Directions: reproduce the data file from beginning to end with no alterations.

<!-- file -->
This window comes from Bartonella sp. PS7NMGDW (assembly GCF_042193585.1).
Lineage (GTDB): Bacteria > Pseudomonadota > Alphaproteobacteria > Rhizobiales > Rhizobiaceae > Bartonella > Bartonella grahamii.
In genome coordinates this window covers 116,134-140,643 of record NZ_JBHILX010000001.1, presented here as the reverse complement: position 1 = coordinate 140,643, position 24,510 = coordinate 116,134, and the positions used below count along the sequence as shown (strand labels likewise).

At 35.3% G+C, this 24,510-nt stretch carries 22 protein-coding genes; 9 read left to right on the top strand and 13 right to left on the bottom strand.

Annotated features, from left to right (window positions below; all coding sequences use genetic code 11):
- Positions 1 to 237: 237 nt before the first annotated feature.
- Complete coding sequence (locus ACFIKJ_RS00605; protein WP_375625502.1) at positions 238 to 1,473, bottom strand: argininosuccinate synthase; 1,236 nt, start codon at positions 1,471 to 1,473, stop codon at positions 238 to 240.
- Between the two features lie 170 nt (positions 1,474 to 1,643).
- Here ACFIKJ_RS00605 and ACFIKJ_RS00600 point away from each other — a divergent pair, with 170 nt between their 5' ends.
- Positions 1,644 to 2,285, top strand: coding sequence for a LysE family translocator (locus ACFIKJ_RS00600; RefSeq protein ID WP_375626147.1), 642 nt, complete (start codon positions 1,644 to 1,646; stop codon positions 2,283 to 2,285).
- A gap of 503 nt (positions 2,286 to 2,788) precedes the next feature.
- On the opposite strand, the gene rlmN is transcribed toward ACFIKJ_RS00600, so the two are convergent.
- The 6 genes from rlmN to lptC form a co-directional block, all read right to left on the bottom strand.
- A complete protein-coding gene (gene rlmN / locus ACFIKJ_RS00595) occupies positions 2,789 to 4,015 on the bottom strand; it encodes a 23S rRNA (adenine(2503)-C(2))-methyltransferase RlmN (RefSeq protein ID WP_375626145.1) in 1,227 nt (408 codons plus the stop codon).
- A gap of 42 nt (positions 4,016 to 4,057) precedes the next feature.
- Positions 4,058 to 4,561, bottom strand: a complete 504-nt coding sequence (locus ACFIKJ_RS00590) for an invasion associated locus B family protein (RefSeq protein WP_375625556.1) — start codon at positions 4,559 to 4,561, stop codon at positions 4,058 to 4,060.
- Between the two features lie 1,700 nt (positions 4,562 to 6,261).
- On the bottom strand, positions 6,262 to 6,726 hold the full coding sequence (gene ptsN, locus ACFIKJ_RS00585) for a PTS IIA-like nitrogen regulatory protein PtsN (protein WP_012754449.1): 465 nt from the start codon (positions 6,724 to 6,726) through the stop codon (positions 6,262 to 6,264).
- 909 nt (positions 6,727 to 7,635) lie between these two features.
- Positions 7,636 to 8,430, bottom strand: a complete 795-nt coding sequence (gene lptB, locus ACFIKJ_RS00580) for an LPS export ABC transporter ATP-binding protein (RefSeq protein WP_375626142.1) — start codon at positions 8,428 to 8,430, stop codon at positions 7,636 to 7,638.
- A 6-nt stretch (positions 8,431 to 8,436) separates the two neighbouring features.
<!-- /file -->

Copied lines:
This window comes from Bartonella sp. PS7NMGDW (assembly GCF_042193585.1).
Lineage (GTDB): Bacteria > Pseudomonadota > Alphaproteobacteria > Rhizobiales > Rhizobiaceae > Bartonella > Bartonella grahamii.
In genome coordinates this window covers 116,134-140,643 of record NZ_JBHILX010000001.1, presented here as the reverse complement: position 1 = coordinate 140,643, position 24,510 = coordinate 116,134, and the positions used below count along the sequence as shown (strand labels likewise).

At 35.3% G+C, this 24,510-nt stretch carries 22 protein-coding genes; 9 read left to right on the top strand and 13 right to left on the bottom strand.

Annotated features, from left to right (window positions below; all coding sequences use genetic code 11):
- Positions 1 to 237: 237 nt before the first annotated feature.
- Complete coding sequence (locus ACFIKJ_RS00605; protein WP_375625502.1) at positions 238 to 1,473, bottom strand: argininosuccinate synthase; 1,236 nt, start codon at positions 1,471 to 1,473, stop codon at positions 238 to 240.
- Between the two features lie 170 nt (positions 1,474 to 1,643).
- Here ACFIKJ_RS00605 and ACFIKJ_RS00600 point away from each other — a divergent pair, with 170 nt between their 5' ends.
- Positions 1,644 to 2,285, top strand: coding sequence for a LysE family translocator (locus ACFIKJ_RS00600; RefSeq protein ID WP_375626147.1), 642 nt, complete (start codon positions 1,644 to 1,646; stop codon positions 2,283 to 2,285).
- A gap of 503 nt (positions 2,286 to 2,788) precedes the next feature.
- On the opposite strand, the gene rlmN is transcribed toward ACFIKJ_RS00600, so the two are convergent.
- The 6 genes from rlmN to lptC form a co-directional block, all read right to left on the bottom strand.
- A complete protein-coding gene (gene rlmN / locus ACFIKJ_RS00595) occupies positions 2,789 to 4,015 on the bottom strand; it encodes a 23S rRNA (adenine(2503)-C(2))-methyltransferase RlmN (RefSeq protein ID WP_375626145.1) in 1,227 nt (408 codons plus the stop codon).
- A gap of 42 nt (positions 4,016 to 4,057) precedes the next feature.
- Positions 4,058 to 4,561, bottom strand: a complete 504-nt coding sequence (locus ACFIKJ_RS00590) for an invasion associated locus B family protein (RefSeq protein WP_375625556.1) — start codon at positions 4,559 to 4,561, stop codon at positions 4,058 to 4,060.
- Between the two features lie 1,700 nt (positions 4,562 to 6,261).
- On the bottom strand, positions 6,262 to 6,726 hold the full coding sequence (gene ptsN, locus ACFIKJ_RS00585) for a PTS IIA-like nitrogen regulatory protein PtsN (protein WP_012754449.1): 465 nt from the start codon (positions 6,724 to 6,726) through the stop codon (positions 6,262 to 6,264).
- 909 nt (positions 6,727 to 7,635) lie between these two features.
- Positions 7,636 to 8,430, bottom strand: a complete 795-nt coding sequence (gene lptB, locus ACFIKJ_RS00580) for an LPS export ABC transporter ATP-binding protein (RefSeq protein WP_375626142.1) — start codon at positions 8,428 to 8,430, stop codon at positions 7,636 to 7,638.
- A 6-nt stretch (positions 8,431 to 8,436) separates the two neighbouring features.